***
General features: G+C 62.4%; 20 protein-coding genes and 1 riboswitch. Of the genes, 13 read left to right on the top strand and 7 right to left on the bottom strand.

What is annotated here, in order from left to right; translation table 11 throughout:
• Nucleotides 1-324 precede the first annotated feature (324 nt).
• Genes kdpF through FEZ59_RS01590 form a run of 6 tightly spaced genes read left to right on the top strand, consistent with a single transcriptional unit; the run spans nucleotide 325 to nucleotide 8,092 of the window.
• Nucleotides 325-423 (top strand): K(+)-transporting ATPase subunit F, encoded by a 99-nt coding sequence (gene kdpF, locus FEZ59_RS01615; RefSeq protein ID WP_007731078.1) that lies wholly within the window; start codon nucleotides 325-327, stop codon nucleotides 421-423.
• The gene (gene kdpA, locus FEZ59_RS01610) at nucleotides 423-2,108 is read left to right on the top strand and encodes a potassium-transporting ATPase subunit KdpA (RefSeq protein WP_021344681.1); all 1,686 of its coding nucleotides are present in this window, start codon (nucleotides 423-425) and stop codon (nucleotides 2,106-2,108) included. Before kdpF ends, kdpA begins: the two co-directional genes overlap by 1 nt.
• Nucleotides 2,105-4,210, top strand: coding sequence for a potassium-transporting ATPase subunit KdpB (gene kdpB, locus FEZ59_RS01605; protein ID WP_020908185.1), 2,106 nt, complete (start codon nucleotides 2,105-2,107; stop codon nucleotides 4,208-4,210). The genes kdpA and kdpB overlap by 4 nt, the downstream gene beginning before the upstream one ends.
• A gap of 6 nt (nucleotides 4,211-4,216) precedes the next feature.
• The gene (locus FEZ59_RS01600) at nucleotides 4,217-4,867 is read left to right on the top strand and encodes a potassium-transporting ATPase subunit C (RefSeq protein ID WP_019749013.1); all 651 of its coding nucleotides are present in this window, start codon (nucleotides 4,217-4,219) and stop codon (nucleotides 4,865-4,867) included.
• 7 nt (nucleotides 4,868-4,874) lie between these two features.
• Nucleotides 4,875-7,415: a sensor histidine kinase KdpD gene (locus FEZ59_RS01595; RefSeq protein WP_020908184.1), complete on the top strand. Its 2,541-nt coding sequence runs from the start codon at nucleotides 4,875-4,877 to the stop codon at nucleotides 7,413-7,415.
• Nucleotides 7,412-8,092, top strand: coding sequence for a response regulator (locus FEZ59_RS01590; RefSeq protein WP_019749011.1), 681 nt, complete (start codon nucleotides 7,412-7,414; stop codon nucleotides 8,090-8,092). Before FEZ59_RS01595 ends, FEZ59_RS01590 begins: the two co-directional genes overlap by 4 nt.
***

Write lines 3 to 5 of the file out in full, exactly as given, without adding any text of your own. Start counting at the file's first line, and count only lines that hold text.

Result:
• Nucleotides 1-324 precede the first annotated feature (324 nt).
• Genes kdpF through FEZ59_RS01590 form a run of 6 tightly spaced genes read left to right on the top strand, consistent with a single transcriptional unit; the run spans nucleotide 325 to nucleotide 8,092 of the window.
• Nucleotides 325-423 (top strand): K(+)-transporting ATPase subunit F, encoded by a 99-nt coding sequence (gene kdpF, locus FEZ59_RS01615; RefSeq protein ID WP_007731078.1) that lies wholly within the window; start codon nucleotides 325-327, stop codon nucleotides 421-423.